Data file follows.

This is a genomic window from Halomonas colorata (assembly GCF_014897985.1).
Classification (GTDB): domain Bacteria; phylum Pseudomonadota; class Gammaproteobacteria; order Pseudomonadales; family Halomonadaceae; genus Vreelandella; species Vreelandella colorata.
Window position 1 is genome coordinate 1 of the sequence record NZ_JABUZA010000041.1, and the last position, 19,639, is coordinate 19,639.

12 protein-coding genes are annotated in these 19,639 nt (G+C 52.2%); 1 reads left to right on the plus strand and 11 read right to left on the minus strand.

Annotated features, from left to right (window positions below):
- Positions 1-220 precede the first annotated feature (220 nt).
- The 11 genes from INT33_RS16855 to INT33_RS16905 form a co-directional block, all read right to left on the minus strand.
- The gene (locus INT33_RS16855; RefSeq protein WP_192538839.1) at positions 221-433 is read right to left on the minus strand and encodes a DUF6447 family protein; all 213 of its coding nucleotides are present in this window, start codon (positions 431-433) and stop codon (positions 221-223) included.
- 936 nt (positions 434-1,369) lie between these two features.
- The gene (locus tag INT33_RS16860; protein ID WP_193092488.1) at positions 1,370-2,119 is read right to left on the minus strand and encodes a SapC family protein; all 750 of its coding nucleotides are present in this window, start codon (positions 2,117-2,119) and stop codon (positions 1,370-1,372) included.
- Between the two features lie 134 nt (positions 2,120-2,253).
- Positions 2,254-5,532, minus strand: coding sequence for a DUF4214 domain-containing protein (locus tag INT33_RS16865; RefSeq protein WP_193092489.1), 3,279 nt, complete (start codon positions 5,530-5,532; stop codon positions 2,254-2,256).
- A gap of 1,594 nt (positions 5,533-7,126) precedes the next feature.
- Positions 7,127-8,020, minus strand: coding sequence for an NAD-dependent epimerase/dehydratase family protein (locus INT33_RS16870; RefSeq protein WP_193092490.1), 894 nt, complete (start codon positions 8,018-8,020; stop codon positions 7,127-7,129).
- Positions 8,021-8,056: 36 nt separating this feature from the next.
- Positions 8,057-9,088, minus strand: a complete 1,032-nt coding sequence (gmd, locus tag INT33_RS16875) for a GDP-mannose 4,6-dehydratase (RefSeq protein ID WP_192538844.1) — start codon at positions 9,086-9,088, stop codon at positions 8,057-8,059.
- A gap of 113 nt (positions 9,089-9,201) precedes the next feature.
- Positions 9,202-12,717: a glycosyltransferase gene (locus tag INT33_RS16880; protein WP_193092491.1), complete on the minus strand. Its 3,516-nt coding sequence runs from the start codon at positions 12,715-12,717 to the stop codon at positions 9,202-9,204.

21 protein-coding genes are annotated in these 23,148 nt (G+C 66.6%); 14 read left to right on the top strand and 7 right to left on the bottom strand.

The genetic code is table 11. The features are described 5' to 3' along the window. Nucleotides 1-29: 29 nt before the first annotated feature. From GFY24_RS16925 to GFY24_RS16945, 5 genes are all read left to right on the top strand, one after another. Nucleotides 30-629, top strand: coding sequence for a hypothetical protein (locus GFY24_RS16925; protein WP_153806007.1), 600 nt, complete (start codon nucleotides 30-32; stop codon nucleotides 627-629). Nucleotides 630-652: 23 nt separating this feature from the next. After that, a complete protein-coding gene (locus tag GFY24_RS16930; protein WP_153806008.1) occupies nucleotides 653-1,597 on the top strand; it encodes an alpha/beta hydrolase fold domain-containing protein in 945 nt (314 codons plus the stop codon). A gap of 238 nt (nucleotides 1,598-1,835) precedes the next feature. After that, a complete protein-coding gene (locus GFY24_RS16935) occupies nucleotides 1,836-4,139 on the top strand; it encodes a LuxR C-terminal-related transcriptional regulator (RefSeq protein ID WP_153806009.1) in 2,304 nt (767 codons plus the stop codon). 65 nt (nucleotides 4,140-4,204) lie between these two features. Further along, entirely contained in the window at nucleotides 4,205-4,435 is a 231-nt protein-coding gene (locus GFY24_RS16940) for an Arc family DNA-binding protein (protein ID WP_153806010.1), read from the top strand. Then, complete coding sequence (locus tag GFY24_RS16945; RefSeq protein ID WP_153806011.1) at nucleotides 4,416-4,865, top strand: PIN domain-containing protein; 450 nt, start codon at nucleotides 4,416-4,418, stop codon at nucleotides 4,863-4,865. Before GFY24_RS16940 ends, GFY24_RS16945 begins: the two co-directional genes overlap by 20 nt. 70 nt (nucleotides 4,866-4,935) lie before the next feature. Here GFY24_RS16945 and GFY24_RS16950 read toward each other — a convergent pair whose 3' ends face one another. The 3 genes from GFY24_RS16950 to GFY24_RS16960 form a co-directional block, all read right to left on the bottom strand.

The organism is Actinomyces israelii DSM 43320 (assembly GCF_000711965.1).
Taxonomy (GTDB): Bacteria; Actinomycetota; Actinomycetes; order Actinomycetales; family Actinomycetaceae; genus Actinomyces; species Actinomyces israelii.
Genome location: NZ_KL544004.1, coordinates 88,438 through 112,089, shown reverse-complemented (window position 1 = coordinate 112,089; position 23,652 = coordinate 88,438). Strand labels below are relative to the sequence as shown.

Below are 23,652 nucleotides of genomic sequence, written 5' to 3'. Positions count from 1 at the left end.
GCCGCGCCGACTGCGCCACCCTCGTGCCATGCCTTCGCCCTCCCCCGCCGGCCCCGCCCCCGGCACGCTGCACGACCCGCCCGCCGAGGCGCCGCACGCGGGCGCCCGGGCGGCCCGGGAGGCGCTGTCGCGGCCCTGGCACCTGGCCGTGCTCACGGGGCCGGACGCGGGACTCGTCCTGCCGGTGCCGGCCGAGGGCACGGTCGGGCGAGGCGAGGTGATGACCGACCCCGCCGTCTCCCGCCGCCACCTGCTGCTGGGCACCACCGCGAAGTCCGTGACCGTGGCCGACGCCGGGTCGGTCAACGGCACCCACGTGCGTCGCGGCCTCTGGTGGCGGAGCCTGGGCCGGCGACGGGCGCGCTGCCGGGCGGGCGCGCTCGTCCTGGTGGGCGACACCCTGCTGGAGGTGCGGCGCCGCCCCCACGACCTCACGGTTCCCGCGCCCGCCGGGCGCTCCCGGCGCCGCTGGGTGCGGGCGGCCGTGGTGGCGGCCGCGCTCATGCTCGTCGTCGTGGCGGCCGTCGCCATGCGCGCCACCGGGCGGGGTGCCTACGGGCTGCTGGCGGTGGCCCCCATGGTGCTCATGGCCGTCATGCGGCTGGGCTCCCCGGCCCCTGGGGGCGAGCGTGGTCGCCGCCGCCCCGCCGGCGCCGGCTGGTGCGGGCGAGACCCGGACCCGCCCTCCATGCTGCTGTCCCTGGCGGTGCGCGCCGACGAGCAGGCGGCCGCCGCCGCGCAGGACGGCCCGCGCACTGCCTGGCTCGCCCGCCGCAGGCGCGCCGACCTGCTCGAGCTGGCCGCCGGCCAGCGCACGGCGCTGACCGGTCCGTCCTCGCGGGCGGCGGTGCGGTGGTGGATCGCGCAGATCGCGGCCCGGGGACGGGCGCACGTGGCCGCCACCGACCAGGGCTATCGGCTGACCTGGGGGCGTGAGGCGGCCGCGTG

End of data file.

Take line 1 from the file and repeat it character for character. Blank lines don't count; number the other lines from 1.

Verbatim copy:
This is a genomic window from Halomonas colorata (assembly GCF_014897985.1).